Out here on the West Coast, stand-up paddle boarding (SUP) is a gigantically trendy leisure sport that is best enjoyed on calm, evening waters as the sun sets. Similarly to leisure kayaking or paddling about in a dinghy, it doesn’t seem like much bad could happen while you’re doing it.
But even though it looks so easy (Have you seen the yoga moves people can do on their SUP boards?), it’s good to go in with at least a little prior knowledge and remember that you’re not invincible.
Here are a few safety tips for stand-up paddle boarding:
- Know your area, and know the currents. Stand-up paddle boarding is not a quick sport, so you really don’t want to get swept away by unforeseen tides or currents.
- Go with a friend. In case something bad happens or someone gets hurt, you’ll want a friend there to help you out! And vice versa. If you absolutely need to go alone, make sure you let at least one friend know where you are going, and when, along with when you expect to return.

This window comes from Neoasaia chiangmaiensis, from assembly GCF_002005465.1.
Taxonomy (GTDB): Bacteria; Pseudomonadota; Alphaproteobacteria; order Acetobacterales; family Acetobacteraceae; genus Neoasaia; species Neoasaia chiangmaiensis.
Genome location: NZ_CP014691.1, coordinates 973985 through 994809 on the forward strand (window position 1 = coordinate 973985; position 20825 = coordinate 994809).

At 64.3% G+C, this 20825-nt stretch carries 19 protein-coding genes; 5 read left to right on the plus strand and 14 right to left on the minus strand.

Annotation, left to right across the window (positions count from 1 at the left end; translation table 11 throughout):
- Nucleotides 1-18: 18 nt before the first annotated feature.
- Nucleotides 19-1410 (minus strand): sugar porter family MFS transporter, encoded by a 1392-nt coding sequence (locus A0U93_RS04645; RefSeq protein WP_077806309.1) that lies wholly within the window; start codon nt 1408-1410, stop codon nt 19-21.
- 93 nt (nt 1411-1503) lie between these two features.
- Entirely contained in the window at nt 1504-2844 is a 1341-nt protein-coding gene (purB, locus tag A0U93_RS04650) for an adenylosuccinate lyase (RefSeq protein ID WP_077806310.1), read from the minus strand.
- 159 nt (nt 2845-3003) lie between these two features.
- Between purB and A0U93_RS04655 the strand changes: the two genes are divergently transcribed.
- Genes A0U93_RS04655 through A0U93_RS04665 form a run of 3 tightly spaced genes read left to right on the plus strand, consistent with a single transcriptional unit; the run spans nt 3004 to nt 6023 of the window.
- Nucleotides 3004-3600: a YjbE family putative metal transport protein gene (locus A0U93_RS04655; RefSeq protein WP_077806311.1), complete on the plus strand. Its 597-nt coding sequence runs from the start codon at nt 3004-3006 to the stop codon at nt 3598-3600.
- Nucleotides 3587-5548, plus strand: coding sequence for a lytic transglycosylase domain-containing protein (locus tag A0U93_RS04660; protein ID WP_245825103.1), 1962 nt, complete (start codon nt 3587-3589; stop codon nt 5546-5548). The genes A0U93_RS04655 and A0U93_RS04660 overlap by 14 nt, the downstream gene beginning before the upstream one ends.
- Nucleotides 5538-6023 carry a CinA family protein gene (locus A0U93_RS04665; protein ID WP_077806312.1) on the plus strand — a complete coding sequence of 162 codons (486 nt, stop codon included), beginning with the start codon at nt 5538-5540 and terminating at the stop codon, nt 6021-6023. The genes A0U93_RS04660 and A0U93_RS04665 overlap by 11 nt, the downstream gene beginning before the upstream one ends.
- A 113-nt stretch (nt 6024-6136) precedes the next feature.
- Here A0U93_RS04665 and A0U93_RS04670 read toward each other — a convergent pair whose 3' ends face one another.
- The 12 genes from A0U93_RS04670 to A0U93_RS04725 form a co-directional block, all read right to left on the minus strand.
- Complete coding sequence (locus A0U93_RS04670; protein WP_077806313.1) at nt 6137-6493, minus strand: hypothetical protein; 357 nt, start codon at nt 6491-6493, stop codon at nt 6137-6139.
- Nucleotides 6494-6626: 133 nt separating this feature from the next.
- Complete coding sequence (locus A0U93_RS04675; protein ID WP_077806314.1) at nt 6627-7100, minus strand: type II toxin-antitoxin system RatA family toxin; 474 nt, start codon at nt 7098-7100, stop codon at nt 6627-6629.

- Be sure to use your surfer’s leash and stay connected to your board. (You are protecting yourself and others.)
- Carry a survival aid whistle. In case you get lost or hurt, this will help people find you.
- Wear a life jacket.
- Stay with your board at all times.
- If you’re tired, lie down on your board.
- Never paddle farther from shore than you can swim.
- If you’re in the water next to your board, be aware of where it is and be prepared to duck if it slices towards your head. It’s also best to stay seaward of your board while in the water, so try to be aware of which way the wind is blowing.
Although stand-up paddle boarding is a relatively safe activity, it’s always wise and safest to plan for the unexpected! For further SUP safety information and more, visit this page! And stay tuned for more safety tips on fun and trendy summer activities.
Article contributed by Sophie Wooding – Avid gardener and cyclist in Victoria, BC and Content Writer for Frontier.io